According to an article in the NY Times today, it turns out that fortune cookies—the desert treat popularly served in Chinese restaurants—are actually of Japanese origin.
Japanese bakers have been making omikuji senbei (“written fortune crackers”), in Kyoto for generations. Fortune cracker making was brought to the west coast of this country by early Japanese immigrants. After these Japanese families were removed to the internment camps during WWII, it was Chinese families that took over the production of the cookies.
After the war, returning American servicemen were served fortune cookies in California. Upon arriving home, they asked their local Chinese restaurants why they didn’t serve the fortune cookies.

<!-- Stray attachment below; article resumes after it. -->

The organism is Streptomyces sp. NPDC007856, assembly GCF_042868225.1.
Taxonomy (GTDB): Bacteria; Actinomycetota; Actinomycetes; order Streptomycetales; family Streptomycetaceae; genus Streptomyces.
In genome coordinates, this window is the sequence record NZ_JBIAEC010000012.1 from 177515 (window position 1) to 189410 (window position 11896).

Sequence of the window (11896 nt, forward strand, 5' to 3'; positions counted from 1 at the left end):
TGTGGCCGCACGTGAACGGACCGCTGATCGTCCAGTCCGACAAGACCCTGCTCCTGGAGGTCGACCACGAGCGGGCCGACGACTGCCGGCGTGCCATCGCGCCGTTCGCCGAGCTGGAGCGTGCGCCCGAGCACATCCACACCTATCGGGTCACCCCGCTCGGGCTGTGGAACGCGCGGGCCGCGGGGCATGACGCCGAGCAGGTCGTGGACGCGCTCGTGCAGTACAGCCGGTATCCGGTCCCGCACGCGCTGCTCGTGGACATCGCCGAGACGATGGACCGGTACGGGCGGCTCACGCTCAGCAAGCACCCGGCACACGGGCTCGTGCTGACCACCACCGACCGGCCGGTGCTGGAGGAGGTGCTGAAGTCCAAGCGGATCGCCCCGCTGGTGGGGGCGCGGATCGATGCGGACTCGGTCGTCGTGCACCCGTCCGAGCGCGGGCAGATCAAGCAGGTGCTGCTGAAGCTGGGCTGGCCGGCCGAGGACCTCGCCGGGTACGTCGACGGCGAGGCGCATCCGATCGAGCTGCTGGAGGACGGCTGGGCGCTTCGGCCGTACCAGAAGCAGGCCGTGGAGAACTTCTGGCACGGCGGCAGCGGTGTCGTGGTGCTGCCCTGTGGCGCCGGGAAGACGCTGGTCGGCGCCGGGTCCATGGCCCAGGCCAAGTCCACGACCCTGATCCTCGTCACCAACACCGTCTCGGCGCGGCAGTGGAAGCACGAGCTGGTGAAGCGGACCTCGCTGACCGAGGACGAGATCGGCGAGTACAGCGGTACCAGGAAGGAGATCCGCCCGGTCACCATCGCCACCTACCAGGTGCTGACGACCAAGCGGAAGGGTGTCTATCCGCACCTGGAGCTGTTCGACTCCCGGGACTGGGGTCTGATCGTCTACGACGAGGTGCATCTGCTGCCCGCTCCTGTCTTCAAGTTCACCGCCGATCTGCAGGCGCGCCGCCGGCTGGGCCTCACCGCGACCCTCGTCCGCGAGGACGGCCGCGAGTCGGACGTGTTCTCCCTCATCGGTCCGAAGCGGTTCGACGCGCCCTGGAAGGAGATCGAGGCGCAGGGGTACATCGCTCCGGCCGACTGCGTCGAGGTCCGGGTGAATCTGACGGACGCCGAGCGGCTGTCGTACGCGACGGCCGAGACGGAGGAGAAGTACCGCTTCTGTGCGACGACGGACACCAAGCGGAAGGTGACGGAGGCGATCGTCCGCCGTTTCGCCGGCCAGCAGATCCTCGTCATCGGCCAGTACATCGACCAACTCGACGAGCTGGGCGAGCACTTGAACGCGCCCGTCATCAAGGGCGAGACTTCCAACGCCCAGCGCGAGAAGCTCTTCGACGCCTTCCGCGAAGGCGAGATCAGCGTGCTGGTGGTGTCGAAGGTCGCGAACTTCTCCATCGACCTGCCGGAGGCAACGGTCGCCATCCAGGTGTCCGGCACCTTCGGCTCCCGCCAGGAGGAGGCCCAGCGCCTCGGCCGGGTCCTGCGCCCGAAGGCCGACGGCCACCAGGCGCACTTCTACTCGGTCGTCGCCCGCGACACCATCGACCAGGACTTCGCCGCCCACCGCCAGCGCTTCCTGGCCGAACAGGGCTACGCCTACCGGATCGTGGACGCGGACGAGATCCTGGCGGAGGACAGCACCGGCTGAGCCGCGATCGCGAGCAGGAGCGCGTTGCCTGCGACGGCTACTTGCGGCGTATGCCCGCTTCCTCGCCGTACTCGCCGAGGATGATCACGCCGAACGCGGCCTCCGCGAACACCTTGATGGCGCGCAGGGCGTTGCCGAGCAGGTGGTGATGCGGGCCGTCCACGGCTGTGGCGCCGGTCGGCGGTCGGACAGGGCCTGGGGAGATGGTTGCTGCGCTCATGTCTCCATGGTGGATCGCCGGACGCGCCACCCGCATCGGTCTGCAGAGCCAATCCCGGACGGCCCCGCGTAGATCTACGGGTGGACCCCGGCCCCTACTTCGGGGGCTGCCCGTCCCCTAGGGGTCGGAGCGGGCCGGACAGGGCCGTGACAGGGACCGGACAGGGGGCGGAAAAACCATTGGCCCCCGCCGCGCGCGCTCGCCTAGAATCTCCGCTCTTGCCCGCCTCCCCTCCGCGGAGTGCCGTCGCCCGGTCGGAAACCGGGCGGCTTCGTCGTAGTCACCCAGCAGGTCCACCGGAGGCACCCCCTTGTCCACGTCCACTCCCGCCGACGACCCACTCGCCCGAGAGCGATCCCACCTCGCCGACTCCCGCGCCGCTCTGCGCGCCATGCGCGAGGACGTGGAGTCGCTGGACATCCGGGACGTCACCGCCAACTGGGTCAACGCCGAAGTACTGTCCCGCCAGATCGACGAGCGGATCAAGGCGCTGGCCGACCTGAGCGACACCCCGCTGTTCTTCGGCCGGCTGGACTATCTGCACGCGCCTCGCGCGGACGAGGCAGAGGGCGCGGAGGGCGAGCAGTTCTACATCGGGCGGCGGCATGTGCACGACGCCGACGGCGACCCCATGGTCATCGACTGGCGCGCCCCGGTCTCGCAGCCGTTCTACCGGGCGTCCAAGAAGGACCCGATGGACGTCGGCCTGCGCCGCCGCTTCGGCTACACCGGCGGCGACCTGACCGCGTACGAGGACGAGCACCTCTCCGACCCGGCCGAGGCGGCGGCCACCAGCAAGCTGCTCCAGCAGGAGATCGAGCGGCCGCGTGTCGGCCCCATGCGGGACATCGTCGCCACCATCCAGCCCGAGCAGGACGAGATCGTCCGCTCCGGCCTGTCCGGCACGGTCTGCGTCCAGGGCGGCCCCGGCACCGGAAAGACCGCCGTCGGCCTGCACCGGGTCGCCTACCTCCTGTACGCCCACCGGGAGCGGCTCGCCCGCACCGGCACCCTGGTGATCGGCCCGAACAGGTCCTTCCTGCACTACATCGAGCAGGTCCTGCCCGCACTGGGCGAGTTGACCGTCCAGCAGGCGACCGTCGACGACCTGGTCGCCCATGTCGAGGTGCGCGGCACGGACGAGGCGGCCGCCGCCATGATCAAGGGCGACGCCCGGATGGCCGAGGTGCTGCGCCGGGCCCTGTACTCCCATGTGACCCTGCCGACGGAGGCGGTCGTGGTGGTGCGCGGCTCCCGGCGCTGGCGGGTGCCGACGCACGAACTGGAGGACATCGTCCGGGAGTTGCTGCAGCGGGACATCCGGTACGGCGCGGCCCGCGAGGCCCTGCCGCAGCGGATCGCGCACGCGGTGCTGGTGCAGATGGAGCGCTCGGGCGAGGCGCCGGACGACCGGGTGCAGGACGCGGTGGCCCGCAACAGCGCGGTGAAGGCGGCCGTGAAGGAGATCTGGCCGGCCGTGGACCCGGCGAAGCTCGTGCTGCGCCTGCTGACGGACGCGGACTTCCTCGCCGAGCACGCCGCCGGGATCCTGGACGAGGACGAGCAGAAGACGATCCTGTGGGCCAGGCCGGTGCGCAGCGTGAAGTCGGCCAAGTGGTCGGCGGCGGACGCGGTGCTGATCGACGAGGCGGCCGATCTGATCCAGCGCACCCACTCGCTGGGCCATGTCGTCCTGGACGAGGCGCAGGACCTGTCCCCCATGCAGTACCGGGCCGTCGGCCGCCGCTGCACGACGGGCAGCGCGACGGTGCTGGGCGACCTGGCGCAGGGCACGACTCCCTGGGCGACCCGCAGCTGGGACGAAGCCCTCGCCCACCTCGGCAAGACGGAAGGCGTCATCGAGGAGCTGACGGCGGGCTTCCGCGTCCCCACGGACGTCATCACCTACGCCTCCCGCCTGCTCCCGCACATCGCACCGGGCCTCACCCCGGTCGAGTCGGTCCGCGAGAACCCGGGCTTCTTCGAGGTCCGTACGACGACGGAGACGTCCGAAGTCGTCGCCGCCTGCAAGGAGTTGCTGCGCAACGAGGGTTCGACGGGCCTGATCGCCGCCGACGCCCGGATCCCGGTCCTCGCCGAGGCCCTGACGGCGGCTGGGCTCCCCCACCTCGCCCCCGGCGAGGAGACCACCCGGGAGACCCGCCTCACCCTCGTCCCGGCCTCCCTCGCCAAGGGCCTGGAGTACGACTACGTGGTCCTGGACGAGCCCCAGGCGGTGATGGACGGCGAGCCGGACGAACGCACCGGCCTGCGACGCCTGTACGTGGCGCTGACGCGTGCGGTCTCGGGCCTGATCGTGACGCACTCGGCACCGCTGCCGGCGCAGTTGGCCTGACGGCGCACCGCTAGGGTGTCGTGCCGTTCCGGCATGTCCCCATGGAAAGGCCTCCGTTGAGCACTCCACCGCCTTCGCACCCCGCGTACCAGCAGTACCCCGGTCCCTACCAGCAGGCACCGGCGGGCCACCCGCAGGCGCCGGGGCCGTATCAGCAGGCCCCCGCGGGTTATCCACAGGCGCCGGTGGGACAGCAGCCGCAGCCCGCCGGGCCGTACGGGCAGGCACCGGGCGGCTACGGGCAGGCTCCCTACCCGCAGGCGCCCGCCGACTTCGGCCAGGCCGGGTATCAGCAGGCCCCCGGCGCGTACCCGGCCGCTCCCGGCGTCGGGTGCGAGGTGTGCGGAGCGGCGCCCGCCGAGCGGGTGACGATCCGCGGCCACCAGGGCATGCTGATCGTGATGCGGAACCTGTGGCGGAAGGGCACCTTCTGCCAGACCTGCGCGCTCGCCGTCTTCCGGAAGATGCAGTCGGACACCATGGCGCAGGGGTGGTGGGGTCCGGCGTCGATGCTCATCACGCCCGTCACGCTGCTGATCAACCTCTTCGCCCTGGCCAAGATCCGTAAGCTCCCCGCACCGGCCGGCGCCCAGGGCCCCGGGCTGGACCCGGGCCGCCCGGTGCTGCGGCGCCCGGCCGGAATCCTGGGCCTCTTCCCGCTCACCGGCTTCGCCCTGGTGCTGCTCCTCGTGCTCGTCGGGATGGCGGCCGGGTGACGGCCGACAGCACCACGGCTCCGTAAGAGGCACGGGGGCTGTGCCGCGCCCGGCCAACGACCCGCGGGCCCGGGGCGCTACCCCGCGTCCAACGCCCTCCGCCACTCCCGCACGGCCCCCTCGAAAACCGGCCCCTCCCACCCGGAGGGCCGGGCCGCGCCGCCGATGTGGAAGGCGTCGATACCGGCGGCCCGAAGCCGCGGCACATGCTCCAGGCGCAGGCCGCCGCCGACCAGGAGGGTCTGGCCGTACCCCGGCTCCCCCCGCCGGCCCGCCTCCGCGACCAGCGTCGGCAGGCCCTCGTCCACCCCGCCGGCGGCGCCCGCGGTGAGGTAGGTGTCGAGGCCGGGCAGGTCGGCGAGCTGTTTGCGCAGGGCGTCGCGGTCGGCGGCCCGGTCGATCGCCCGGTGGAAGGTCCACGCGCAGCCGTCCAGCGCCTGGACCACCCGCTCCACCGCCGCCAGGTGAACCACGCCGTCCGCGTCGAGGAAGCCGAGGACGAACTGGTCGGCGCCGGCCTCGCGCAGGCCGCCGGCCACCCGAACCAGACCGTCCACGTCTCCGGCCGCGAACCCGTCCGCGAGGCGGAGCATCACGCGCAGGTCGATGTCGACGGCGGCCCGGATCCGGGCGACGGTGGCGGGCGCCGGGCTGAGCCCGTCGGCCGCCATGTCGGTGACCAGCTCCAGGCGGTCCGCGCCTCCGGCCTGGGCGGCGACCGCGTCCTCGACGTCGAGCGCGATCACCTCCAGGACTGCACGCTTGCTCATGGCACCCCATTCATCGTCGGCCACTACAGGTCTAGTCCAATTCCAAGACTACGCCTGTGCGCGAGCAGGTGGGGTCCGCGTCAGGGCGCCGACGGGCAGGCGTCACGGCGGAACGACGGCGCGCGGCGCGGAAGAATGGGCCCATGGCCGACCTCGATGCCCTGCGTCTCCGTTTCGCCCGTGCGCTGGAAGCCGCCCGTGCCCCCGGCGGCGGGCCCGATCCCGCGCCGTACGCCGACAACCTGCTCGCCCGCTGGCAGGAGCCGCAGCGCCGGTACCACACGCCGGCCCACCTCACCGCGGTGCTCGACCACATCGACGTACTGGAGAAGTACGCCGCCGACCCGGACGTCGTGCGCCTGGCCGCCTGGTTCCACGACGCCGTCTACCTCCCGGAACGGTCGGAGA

Still popular in Kyoto, Japan, the “written fortune crackers” are similar in shape, but differ in taste. They are bigger and browner, and not as sweet, being flavored with miso and sesame instead of butter and vanilla.
One bakery, Sohonke Hogyokudo, has used the same 23 fortunes for decades. (Wonton Foods, the American cookie maker has over 10,000 fortunes in its database.) Hogyokudo’s fortunes tend to be more poetic in theme than prophetic.
But a cookie opened in another local Kyoto shop contained the advice, “To ward off lower back pain or joint problems, undertake some at-home measures like yoga.”